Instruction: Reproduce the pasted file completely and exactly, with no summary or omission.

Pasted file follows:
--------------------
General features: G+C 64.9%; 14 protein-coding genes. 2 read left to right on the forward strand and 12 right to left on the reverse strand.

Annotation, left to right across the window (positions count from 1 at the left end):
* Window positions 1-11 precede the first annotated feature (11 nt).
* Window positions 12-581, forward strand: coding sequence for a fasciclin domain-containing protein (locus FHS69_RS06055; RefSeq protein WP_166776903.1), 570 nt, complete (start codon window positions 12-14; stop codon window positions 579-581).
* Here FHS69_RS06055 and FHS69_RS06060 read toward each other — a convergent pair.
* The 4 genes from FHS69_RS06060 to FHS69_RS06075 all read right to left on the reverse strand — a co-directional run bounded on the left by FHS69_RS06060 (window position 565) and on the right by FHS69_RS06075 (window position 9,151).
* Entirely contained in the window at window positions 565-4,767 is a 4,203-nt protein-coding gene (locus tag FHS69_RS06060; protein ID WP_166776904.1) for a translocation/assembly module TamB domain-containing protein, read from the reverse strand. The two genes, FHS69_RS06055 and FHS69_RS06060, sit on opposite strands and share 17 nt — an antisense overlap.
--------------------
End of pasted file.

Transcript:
General features: G+C 64.9%; 14 protein-coding genes. 2 read left to right on the forward strand and 12 right to left on the reverse strand.

Annotation, left to right across the window (positions count from 1 at the left end):
* Window positions 1-11 precede the first annotated feature (11 nt).
* Window positions 12-581, forward strand: coding sequence for a fasciclin domain-containing protein (locus FHS69_RS06055; RefSeq protein WP_166776903.1), 570 nt, complete (start codon window positions 12-14; stop codon window positions 579-581).
* Here FHS69_RS06055 and FHS69_RS06060 read toward each other — a convergent pair.
* The 4 genes from FHS69_RS06060 to FHS69_RS06075 all read right to left on the reverse strand — a co-directional run bounded on the left by FHS69_RS06060 (window position 565) and on the right by FHS69_RS06075 (window position 9,151).
* Entirely contained in the window at window positions 565-4,767 is a 4,203-nt protein-coding gene (locus tag FHS69_RS06060; protein ID WP_166776904.1) for a translocation/assembly module TamB domain-containing protein, read from the reverse strand. The two genes, FHS69_RS06055 and FHS69_RS06060, sit on opposite strands and share 17 nt — an antisense overlap.